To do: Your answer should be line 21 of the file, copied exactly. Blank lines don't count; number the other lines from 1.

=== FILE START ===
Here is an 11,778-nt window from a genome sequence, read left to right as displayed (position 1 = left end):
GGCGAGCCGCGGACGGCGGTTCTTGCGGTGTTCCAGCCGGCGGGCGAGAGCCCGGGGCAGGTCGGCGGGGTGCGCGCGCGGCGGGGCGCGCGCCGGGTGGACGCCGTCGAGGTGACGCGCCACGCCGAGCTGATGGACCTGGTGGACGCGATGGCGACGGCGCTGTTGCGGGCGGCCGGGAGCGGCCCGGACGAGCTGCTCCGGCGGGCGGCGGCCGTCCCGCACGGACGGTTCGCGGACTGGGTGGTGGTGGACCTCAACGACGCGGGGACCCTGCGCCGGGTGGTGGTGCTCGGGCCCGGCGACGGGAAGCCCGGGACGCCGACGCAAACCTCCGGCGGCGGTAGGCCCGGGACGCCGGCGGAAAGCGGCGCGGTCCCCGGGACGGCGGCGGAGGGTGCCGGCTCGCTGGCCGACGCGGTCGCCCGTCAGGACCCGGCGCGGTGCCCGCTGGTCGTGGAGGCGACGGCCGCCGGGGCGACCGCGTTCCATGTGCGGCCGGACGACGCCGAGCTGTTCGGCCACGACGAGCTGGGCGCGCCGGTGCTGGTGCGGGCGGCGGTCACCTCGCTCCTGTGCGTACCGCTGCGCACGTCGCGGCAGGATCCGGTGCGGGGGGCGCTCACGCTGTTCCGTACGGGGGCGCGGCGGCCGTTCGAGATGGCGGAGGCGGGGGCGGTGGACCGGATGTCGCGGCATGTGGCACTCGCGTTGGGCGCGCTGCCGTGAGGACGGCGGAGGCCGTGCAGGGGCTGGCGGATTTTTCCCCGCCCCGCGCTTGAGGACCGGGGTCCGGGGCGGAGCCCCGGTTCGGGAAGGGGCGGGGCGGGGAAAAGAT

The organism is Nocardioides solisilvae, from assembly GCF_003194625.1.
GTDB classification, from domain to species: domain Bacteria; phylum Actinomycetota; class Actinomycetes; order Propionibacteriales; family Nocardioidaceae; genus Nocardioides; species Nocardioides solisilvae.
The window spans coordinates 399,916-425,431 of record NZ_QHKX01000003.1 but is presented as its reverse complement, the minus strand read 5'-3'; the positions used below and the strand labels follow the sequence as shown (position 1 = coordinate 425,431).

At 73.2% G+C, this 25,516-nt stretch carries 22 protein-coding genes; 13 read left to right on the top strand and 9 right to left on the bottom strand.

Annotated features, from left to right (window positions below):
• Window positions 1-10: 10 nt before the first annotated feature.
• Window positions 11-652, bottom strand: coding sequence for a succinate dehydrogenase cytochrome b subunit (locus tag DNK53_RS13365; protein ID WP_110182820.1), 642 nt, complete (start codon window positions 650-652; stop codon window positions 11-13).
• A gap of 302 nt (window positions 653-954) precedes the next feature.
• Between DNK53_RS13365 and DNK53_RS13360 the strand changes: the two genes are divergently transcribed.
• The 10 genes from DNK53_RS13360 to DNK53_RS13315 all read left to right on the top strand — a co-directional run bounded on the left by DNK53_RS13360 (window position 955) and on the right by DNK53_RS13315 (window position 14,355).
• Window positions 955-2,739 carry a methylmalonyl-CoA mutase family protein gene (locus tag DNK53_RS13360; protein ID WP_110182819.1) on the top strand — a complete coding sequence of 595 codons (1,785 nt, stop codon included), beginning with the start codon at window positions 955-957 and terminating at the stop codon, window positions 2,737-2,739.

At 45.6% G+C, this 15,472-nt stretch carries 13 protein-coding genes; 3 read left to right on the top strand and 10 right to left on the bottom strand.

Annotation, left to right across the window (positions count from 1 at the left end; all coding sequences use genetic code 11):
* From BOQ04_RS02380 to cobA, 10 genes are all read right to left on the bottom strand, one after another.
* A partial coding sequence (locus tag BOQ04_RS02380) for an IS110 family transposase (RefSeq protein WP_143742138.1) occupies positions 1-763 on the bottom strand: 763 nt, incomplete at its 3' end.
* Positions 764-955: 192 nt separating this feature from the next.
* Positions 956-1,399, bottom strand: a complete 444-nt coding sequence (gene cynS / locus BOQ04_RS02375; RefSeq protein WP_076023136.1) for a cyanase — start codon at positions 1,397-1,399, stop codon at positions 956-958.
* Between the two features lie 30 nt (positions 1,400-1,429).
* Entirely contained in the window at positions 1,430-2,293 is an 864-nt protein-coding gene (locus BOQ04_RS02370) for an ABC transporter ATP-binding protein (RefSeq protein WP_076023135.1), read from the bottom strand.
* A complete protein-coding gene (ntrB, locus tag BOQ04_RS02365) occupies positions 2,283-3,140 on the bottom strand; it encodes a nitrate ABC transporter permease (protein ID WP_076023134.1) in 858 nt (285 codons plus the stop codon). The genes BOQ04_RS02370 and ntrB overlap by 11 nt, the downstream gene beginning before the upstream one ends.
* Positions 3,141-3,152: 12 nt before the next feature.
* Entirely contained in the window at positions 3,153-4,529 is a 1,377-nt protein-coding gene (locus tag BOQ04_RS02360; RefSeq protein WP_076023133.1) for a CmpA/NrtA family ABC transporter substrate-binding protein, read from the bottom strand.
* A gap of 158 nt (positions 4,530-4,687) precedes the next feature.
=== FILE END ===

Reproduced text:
* Entirely contained in the window at positions 1,430-2,293 is an 864-nt protein-coding gene (locus BOQ04_RS02370) for an ABC transporter ATP-binding protein (RefSeq protein WP_076023135.1), read from the bottom strand.